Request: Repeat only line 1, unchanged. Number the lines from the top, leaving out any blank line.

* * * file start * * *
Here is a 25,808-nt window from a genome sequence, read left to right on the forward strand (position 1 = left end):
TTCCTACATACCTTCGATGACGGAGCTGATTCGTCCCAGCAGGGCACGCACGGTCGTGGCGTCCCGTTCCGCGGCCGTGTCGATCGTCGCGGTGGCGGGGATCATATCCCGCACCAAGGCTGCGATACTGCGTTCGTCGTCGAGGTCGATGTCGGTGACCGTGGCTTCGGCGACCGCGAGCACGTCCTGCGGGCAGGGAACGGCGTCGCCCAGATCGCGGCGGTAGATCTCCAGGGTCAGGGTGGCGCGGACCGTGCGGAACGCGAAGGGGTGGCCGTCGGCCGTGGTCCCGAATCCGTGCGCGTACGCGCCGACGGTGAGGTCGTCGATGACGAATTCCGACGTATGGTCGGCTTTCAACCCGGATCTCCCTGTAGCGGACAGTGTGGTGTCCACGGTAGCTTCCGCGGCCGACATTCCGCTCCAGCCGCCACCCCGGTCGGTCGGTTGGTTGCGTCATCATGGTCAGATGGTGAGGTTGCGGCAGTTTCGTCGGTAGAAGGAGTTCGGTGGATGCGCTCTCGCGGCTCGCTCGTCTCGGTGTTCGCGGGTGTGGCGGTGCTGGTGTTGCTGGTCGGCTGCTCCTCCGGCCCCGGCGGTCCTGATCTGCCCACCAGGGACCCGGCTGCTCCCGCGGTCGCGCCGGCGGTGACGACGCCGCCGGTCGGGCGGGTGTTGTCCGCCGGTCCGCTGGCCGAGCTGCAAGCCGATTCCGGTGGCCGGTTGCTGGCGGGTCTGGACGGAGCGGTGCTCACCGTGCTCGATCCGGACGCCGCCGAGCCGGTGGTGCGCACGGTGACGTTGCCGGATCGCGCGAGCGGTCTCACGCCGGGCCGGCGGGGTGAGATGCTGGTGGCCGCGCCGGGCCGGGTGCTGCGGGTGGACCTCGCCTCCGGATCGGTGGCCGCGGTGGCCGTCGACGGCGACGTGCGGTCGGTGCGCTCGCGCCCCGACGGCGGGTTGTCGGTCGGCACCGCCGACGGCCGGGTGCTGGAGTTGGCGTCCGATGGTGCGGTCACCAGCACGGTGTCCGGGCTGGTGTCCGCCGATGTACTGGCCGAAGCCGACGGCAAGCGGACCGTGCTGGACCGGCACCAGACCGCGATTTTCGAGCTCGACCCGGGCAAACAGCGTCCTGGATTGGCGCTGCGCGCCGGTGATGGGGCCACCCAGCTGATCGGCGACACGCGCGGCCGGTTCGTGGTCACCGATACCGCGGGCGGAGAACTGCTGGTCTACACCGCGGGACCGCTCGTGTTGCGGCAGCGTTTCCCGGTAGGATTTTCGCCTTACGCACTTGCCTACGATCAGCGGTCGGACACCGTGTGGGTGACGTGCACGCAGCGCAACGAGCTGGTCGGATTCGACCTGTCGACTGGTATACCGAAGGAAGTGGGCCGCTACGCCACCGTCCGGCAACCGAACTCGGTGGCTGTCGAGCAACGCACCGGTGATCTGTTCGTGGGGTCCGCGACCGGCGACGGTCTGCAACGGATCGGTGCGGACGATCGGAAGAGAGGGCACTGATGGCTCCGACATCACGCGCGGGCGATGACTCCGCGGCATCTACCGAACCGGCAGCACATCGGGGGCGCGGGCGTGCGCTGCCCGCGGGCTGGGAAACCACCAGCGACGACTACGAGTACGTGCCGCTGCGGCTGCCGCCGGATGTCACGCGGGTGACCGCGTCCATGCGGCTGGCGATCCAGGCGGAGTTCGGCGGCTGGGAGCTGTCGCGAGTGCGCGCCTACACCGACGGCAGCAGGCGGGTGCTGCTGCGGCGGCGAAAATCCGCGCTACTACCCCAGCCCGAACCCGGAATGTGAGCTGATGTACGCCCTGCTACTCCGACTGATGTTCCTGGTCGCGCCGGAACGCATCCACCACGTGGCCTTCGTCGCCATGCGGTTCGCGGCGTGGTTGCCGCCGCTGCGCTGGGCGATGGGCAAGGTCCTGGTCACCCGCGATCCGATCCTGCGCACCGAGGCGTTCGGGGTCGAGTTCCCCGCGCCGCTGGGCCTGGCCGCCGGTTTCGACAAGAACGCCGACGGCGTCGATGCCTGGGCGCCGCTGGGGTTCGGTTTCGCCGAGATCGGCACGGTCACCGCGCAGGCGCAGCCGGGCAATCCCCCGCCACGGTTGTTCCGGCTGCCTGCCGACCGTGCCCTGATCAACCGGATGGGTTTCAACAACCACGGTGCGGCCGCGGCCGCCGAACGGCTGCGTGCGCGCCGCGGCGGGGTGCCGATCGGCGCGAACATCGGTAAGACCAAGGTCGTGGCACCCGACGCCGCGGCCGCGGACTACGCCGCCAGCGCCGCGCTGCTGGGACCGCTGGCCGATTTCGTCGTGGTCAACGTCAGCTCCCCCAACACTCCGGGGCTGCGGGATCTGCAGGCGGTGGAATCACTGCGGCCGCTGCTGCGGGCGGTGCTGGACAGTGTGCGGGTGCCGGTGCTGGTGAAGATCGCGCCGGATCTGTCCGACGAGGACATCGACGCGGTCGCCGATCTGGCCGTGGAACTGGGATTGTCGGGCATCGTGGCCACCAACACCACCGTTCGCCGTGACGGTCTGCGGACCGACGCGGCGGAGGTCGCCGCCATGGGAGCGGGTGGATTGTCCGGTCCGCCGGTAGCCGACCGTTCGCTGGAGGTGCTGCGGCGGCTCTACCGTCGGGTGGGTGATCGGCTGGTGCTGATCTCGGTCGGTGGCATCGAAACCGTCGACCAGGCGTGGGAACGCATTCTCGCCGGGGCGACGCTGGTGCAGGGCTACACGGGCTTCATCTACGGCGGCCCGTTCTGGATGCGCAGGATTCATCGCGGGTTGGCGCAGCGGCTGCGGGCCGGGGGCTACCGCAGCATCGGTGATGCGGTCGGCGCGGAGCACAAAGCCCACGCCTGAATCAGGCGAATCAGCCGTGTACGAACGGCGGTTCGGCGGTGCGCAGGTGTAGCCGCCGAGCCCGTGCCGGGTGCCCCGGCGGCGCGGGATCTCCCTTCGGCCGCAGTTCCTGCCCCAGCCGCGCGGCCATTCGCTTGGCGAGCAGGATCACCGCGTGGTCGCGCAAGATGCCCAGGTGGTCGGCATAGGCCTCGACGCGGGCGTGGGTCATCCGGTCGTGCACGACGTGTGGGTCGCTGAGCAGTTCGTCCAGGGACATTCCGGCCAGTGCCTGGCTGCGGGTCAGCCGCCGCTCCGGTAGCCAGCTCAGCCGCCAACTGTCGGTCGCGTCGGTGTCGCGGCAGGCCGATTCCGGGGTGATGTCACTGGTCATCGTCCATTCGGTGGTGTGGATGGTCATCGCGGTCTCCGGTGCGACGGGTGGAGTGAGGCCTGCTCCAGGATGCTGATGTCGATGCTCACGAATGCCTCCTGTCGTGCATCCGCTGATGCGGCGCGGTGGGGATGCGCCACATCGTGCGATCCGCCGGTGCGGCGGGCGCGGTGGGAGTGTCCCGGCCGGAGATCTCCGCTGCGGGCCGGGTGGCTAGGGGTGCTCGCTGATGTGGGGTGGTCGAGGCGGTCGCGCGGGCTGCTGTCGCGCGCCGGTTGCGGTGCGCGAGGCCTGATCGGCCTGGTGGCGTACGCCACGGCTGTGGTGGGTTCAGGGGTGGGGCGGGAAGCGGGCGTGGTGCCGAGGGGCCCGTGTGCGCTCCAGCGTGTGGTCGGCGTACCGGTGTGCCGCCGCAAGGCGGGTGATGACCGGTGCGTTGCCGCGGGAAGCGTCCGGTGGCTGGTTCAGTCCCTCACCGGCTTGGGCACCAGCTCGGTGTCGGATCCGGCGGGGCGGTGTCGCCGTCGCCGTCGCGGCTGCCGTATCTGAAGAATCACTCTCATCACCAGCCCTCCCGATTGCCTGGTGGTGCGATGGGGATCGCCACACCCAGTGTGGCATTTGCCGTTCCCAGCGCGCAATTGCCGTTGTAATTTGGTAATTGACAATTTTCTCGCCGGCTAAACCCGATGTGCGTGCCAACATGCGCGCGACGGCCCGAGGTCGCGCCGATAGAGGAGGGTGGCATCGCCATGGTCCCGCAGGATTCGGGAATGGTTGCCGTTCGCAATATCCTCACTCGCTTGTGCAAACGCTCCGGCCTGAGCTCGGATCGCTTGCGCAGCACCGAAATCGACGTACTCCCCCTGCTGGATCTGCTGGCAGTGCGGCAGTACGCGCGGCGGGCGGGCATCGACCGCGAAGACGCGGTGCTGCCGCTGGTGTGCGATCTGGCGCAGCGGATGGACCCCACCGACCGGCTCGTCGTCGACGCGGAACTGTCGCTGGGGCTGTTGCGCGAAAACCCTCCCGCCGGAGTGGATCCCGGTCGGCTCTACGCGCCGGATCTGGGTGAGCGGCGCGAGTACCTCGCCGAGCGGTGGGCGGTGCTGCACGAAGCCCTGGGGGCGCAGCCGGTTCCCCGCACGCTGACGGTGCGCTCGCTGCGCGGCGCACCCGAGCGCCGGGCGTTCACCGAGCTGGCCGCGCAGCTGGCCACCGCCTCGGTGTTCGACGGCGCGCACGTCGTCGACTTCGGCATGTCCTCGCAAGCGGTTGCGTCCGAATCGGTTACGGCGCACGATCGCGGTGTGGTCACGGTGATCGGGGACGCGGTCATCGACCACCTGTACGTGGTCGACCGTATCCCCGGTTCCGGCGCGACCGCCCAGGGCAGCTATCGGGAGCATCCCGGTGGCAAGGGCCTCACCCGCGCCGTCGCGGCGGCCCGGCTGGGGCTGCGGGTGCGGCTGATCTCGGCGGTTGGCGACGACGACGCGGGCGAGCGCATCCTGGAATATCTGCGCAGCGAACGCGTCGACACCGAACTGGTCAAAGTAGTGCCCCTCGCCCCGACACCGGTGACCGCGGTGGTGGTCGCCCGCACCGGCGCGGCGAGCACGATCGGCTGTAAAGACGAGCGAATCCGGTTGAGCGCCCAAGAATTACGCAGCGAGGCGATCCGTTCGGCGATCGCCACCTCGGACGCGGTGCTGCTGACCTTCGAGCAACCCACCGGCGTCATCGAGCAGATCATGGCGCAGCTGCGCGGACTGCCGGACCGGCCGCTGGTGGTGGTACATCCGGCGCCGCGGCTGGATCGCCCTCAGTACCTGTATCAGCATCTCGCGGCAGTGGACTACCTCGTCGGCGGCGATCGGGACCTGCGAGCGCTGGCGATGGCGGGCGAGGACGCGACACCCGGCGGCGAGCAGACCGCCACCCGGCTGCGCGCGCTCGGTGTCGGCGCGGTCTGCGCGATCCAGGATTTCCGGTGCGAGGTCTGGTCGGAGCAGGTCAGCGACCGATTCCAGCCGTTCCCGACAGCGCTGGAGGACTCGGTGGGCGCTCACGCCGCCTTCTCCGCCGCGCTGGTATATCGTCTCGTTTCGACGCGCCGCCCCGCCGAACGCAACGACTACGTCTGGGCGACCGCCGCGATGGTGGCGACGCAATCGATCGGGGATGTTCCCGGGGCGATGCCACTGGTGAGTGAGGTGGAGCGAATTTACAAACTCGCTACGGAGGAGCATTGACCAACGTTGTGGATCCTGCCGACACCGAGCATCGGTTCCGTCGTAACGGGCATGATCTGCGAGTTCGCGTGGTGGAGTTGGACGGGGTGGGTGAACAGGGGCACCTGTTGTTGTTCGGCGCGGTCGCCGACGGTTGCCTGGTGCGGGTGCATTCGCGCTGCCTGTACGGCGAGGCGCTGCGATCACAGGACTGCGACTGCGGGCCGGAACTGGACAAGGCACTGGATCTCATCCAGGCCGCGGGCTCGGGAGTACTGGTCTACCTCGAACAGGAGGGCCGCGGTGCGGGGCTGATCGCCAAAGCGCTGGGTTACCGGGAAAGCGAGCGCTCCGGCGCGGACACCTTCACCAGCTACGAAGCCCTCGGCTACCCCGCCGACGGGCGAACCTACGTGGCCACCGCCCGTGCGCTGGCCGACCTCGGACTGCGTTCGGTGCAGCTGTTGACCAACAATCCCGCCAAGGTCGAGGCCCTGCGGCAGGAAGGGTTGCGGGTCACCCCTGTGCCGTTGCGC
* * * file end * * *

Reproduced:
Here is a 25,808-nt window from a genome sequence, read left to right on the forward strand (position 1 = left end):